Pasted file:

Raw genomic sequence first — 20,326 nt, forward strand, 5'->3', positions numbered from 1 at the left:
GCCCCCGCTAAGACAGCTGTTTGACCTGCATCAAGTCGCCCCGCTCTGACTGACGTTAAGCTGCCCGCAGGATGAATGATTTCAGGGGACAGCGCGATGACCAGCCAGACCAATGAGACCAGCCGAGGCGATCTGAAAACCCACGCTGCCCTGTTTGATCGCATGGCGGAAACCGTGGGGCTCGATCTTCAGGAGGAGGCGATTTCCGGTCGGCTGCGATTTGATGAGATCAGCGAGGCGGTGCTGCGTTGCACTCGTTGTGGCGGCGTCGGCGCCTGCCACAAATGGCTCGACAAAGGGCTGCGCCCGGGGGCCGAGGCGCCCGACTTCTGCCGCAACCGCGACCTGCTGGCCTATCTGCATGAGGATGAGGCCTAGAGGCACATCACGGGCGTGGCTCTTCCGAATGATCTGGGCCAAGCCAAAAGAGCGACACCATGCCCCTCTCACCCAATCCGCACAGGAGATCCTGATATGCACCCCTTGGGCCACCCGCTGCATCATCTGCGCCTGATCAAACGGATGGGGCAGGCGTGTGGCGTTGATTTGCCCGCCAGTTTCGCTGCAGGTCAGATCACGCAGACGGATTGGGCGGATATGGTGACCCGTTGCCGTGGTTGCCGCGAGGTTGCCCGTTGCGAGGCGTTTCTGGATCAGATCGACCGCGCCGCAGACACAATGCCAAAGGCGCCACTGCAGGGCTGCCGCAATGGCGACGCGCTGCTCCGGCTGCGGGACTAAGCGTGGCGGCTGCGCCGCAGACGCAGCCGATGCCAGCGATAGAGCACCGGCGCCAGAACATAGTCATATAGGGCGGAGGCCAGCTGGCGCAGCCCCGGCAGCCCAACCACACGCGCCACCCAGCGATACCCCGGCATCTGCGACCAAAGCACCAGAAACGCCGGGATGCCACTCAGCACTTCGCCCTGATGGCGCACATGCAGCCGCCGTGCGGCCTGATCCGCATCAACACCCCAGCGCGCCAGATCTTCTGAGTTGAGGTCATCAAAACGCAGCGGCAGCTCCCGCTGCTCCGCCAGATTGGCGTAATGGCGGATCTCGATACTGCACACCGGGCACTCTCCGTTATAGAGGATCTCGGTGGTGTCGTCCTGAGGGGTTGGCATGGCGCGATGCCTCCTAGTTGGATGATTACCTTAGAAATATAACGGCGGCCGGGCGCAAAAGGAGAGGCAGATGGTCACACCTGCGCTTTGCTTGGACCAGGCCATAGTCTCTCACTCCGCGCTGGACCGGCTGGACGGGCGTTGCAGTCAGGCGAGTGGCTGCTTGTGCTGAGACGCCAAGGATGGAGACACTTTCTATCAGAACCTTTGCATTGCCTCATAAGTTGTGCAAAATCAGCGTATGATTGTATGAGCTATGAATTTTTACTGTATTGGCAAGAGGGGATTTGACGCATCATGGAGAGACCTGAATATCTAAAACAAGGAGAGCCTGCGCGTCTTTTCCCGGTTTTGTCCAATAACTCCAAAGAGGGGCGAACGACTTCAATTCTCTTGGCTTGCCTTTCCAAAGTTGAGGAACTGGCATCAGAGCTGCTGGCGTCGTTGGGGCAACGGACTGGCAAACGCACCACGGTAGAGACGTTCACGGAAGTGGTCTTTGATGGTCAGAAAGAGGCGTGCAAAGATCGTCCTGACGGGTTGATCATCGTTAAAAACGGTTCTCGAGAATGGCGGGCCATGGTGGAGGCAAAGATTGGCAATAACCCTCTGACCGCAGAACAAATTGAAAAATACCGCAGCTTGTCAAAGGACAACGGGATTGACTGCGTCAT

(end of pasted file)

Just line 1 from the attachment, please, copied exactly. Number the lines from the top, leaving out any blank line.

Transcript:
Raw genomic sequence first — 20,326 nt, forward strand, 5'->3', positions numbered from 1 at the left: